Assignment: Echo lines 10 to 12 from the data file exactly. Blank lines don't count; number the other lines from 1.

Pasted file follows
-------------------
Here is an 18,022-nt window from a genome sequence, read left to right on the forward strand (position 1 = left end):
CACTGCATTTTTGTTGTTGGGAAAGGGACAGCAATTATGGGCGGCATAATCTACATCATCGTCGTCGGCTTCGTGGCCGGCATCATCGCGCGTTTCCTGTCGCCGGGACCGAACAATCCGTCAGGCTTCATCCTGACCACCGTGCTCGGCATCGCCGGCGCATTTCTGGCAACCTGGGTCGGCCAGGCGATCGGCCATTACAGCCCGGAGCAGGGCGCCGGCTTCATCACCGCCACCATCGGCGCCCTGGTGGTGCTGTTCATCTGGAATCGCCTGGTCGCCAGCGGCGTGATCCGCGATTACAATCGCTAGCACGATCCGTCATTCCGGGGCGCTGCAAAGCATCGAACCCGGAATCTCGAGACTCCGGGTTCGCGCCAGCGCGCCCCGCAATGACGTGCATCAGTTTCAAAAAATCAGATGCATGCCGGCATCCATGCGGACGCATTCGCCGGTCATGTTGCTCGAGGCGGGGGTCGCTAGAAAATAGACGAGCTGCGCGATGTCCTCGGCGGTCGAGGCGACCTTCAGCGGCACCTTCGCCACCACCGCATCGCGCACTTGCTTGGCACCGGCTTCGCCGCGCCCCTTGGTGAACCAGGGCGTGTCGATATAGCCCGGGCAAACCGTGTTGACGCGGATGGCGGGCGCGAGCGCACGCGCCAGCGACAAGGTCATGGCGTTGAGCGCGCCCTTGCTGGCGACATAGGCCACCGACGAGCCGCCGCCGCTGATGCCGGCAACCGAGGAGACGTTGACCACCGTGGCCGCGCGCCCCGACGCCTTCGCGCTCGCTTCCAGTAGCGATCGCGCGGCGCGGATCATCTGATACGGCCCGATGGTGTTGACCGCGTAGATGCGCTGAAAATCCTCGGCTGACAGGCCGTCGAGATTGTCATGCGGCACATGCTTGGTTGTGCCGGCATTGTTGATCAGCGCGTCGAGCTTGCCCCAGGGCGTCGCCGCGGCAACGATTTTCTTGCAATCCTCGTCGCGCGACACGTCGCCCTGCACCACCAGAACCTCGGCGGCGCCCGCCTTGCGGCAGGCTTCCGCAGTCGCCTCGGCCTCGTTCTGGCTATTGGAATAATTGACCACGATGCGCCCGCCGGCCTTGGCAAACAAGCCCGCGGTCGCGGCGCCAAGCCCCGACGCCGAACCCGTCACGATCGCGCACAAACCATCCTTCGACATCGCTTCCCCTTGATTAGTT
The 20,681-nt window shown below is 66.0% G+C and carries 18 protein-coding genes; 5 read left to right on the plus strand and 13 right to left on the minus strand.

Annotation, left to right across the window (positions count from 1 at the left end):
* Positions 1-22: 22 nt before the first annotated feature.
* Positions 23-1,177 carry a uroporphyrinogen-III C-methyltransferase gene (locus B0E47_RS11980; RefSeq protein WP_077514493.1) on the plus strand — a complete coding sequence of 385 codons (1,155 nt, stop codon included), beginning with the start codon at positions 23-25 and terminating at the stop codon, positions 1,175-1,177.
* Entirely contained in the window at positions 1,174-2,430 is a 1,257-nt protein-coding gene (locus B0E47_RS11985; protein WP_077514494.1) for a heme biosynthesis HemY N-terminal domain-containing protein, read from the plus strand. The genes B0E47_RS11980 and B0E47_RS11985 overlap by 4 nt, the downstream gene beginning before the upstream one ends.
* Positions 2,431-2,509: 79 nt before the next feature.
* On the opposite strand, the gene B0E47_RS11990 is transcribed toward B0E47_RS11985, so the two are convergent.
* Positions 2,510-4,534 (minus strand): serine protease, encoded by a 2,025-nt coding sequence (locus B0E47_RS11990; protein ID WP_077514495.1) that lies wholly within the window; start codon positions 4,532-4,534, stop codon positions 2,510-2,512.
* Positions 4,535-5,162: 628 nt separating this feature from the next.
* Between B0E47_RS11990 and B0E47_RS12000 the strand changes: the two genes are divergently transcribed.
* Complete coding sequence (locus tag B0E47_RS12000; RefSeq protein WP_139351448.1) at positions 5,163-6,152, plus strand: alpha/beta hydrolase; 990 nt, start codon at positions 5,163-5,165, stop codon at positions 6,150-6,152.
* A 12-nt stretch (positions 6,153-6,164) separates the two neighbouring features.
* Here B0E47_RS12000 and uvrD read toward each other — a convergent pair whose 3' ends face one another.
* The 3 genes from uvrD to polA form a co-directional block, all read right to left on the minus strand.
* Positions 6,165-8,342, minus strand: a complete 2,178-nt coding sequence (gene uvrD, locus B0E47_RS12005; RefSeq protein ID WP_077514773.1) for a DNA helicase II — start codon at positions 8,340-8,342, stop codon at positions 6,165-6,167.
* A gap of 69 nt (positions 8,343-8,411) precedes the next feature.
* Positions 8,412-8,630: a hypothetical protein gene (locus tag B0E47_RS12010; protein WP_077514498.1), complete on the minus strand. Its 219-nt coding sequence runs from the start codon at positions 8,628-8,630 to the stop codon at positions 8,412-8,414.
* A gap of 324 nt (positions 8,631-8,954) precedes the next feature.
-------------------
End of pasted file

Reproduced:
* Positions 2,510-4,534 (minus strand): serine protease, encoded by a 2,025-nt coding sequence (locus B0E47_RS11990; protein ID WP_077514495.1) that lies wholly within the window; start codon positions 4,532-4,534, stop codon positions 2,510-2,512.
* Positions 4,535-5,162: 628 nt separating this feature from the next.
* Between B0E47_RS11990 and B0E47_RS12000 the strand changes: the two genes are divergently transcribed.